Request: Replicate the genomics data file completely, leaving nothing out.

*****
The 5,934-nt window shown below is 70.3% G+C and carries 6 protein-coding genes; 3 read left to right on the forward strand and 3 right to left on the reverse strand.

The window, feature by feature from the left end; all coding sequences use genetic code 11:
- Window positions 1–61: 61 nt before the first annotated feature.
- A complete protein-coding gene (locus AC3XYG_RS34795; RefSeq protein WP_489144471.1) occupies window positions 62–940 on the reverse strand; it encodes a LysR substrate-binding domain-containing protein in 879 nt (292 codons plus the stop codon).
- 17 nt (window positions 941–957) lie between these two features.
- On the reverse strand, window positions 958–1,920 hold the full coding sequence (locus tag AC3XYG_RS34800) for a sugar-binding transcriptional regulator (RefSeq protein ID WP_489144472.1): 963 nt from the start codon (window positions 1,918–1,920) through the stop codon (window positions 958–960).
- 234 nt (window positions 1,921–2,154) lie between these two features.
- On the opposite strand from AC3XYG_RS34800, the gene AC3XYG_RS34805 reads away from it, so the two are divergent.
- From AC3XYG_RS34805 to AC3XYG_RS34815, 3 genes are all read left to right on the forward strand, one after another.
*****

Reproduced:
The 5,934-nt window shown below is 70.3% G+C and carries 6 protein-coding genes; 3 read left to right on the forward strand and 3 right to left on the reverse strand.

The window, feature by feature from the left end; all coding sequences use genetic code 11:
- Window positions 1–61: 61 nt before the first annotated feature.
- A complete protein-coding gene (locus AC3XYG_RS34795; RefSeq protein WP_489144471.1) occupies window positions 62–940 on the reverse strand; it encodes a LysR substrate-binding domain-containing protein in 879 nt (292 codons plus the stop codon).
- 17 nt (window positions 941–957) lie between these two features.
- On the reverse strand, window positions 958–1,920 hold the full coding sequence (locus tag AC3XYG_RS34800) for a sugar-binding transcriptional regulator (RefSeq protein ID WP_489144472.1): 963 nt from the start codon (window positions 1,918–1,920) through the stop codon (window positions 958–960).
- 234 nt (window positions 1,921–2,154) lie between these two features.
- On the opposite strand from AC3XYG_RS34800, the gene AC3XYG_RS34805 reads away from it, so the two are divergent.
- From AC3XYG_RS34805 to AC3XYG_RS34815, 3 genes are all read left to right on the forward strand, one after another.